THE BLOG
11/07/2013 02:33 pm ET | Updated Jan 23, 2014

It's Not Too Late to Learn How to Compromise

The United States is losing its influence in the world. As a Canadian politician recently said to me, "The U.S. has malaise." Other nations are losing their respect for us, too, given our budget woes, dysfunctional government and the recent revelations that we have been spying on our friends. Even worse, we are losing respect for ourselves. Look no further than the level of discourse in the elections that wrapped up around the nation this week, particularly in Virginia, where I spend a good deal of my time. Voters were pulled into bitter, partisan and disturbing bickering rather than elevated, positive debate about extremely important issues facing the commonwealth.

The Virginia race exemplifies the state of politics around the country. Facing a tough economy and difficult political issues, our leaders consistently refuse to cooperate with one another. Ordinary citizens are turning on each other over petty disagreements. Meanwhile, our nation's biggest challenges go unresolved.

For years, the U.S. has been the most optimistic nation on Earth. Sadly, political squabbling and refusal to compromise has many of us wondering if we will ever solve the problems facing our nation. Too often, our political leaders refuse even to address the issues, preferring to stave off big decisions until later. Meanwhile, our nation has become more polarized than it has been any time since the Civil War.

After the September 11 attacks, Americans rallied together to face a common enemy. Now, perhaps because we don't face an imminent external enemy, our political leaders instead divide the American people. Tea party members attack those who view government as a solution to the problems of the less fortunate. Too many progressives attack the successful and the business community as evil and greedy. All of this is encouraged by politicians who prey on the prejudices of their constituents to gain political points.

The increasing hostility and lack of civility and respect for those who serve in government and for each other doesn't just divide us as Americans. It also has economic consequences. Our flat economy and the actual decline in the percentage of Americans with jobs can be directly attributed to our political leadership, or lack of it. The sluggish economic recovery leaves us in a state of limbo which with Bureau of Labor Statistics suggests will take another three years to stabilize.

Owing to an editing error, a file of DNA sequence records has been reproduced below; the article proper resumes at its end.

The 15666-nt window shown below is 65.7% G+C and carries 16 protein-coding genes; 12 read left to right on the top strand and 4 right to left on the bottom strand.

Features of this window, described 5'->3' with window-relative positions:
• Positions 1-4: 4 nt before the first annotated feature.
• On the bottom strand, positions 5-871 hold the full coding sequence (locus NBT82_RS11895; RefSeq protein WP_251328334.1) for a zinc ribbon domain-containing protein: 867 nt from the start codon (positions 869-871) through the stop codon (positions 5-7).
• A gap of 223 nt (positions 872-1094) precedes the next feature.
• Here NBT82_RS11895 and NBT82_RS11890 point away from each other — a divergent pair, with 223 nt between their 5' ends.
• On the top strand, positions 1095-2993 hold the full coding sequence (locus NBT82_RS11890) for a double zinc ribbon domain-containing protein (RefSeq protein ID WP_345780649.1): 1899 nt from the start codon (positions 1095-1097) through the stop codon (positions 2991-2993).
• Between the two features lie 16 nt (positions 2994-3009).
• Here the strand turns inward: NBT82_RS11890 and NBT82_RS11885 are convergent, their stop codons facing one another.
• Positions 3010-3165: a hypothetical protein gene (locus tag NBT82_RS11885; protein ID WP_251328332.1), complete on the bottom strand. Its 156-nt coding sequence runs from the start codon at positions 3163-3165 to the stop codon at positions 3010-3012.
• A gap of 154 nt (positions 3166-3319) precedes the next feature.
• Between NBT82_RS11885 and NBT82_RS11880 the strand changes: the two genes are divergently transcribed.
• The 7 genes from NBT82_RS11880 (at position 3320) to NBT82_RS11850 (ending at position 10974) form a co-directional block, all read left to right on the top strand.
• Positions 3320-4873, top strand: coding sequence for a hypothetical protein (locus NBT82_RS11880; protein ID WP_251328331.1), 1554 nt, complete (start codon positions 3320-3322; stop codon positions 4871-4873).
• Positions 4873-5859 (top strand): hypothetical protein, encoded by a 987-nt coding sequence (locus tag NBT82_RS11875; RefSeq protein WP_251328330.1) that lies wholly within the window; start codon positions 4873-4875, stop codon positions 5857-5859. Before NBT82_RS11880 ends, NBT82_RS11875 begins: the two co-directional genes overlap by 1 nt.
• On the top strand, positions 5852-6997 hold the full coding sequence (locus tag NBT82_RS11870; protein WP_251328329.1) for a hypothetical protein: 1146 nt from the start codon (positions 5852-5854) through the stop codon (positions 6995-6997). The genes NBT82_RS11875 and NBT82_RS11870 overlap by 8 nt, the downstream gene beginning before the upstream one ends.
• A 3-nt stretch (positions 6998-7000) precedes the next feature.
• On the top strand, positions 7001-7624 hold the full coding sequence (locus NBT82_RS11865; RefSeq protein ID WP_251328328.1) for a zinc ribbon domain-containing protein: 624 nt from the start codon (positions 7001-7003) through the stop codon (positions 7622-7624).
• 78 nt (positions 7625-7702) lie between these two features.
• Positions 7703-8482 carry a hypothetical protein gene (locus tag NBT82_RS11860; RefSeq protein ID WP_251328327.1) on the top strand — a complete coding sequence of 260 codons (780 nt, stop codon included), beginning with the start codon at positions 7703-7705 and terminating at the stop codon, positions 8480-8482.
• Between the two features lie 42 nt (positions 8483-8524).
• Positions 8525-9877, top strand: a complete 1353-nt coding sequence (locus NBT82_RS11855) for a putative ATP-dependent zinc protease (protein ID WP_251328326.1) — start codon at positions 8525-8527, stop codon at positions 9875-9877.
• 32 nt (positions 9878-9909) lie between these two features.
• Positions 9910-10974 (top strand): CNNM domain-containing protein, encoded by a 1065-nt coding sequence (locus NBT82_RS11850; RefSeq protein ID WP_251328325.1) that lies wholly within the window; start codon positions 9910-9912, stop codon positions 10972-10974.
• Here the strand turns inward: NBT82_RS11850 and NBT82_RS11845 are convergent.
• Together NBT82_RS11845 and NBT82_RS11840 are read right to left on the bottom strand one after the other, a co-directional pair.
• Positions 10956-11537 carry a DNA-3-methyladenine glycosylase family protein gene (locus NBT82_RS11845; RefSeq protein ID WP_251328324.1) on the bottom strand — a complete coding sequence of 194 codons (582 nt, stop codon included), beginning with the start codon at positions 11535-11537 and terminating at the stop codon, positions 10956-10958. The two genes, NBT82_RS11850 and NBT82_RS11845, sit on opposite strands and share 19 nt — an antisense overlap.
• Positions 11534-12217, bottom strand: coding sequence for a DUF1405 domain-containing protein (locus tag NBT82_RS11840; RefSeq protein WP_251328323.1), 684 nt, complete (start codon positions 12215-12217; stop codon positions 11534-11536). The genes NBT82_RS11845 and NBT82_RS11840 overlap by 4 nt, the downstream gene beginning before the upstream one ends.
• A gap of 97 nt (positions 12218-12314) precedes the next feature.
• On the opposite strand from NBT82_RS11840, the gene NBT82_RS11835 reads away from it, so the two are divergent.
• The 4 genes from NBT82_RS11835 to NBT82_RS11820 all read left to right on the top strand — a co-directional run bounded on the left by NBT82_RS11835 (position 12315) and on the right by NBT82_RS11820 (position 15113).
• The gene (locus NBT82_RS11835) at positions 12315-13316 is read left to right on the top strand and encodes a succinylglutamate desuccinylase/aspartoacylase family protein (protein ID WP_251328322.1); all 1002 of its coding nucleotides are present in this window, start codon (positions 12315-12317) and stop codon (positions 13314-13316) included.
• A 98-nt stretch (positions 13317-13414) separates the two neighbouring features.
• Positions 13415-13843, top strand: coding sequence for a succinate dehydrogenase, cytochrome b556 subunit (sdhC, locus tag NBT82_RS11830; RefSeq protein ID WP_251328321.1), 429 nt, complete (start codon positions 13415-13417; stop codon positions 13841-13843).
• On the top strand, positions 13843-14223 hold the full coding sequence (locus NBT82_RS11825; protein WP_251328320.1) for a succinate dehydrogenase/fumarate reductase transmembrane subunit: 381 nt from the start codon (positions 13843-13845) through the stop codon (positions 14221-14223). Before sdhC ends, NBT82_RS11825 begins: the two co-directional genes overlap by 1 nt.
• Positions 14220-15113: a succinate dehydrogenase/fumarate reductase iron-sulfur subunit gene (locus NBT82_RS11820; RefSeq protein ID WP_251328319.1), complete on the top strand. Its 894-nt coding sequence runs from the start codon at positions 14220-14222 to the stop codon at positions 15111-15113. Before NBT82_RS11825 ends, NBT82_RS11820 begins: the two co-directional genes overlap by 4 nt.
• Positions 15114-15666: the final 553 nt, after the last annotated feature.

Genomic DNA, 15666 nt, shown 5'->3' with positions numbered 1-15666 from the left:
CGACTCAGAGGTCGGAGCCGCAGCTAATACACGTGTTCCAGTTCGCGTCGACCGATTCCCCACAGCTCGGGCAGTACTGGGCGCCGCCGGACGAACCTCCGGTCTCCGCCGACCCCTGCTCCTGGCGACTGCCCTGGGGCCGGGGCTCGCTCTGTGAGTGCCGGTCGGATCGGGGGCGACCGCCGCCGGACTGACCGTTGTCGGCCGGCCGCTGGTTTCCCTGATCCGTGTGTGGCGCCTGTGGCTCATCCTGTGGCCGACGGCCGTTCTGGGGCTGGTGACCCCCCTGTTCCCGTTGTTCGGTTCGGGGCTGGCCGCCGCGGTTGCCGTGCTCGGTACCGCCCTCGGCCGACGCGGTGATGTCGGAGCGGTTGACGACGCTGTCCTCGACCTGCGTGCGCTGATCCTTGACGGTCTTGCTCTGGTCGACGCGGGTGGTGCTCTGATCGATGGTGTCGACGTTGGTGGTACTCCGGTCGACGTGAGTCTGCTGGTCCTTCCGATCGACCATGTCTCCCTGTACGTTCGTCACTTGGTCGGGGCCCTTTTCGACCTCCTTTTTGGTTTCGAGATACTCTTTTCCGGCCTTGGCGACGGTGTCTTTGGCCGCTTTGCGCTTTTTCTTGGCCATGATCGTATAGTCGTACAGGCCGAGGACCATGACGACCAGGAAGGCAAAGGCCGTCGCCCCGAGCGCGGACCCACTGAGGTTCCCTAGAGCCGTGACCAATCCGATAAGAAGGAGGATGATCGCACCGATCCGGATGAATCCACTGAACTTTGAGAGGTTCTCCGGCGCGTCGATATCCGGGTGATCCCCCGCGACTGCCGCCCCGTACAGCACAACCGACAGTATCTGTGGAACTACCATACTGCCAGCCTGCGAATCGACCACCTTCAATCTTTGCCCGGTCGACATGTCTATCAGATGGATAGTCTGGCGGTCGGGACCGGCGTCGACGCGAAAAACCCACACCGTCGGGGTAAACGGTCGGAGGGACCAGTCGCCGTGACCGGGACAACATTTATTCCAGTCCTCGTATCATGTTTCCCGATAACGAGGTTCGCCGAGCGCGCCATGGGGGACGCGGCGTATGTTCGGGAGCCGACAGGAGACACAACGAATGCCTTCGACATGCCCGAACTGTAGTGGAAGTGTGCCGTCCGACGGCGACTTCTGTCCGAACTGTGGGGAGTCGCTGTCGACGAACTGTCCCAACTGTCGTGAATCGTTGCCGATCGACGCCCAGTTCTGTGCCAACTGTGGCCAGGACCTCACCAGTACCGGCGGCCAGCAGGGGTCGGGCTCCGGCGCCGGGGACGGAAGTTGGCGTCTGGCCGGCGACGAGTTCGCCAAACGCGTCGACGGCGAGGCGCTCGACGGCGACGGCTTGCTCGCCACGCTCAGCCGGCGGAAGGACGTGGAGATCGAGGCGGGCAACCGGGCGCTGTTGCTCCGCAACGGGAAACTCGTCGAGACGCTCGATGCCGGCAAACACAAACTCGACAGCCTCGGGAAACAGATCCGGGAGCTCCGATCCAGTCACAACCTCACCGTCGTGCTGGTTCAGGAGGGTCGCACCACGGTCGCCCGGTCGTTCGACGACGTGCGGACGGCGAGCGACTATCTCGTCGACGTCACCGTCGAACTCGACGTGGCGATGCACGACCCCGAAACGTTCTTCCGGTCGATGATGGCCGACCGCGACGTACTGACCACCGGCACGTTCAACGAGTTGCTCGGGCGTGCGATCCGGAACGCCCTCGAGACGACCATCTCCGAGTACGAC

Meanwhile, business owners and executives can't overcome economic disincentives for hiring because they have a real sense of being under attack by our political leadership. Businesses struggle under huge, incomprehensible laws and regulations. They have to deal with millions of lawyers bolstered by a legal system that encourages litigation. We already have dozens of laws on the books that push jobs and investment overseas. And as we have seen recently with Congress' refusal to compromise when we were faced with a government shutdown, even those who claim to think business is good have an agenda. They are less focused on jobs and more focused on forcing their view on everyone else.

Until recently the world viewed the U.S. as the gold standard. Other nations tried to emulate our ideal and practice of democracy. We worked through problems and compromised to make rational decisions for the good of our nation.

Sadly, we are devolving from the great nation we were into a society of quarreling children. Many of us seek to restore our nation as the "shining city" it used to be. We want to return to a strong economy and foster world stability. Instead of working toward these goals, our elected representatives argue and take uncompromising positions to gain political advantage. Rather than addressing our problems, they kick the can down the road, extending them to future generations.

Enough already. It's time for average Americans -- people who care less about party labels and more about a strong nation -- to stand up. We need to demand that our elected leaders work together for the benefit of all Americans. A good start would be to sign on with the fast-growing No Labels organization and make our voices heard in Congress. This movement includes Democrats, Republicans and Independents who agree to put the nation before their party label. No Labels holds Congress accountable for enacting real solutions by working together across party lines.

It's up to the American people to stand up and fight for the changes we so desperately need in our nation. If they don't, our kids will pay the price and we will be weaker as a nation. A simple agreement to try to work together regardless of party affiliation may be our only hope to get ourselves back on track before it's too late.

Gary Shapiro is president and CEO of the Consumer Electronics Association (CEA)®, the U.S. trade association representing more than 2,000 consumer electronics companies, and author of the New York Times best-selling books Ninja Innovation: The Ten Killer Strategies of the World's Most Successful Businesses and The Comeback: How Innovation Will Restore the American Dream. His views are his own. Connect with him on Twitter: @GaryShapiro.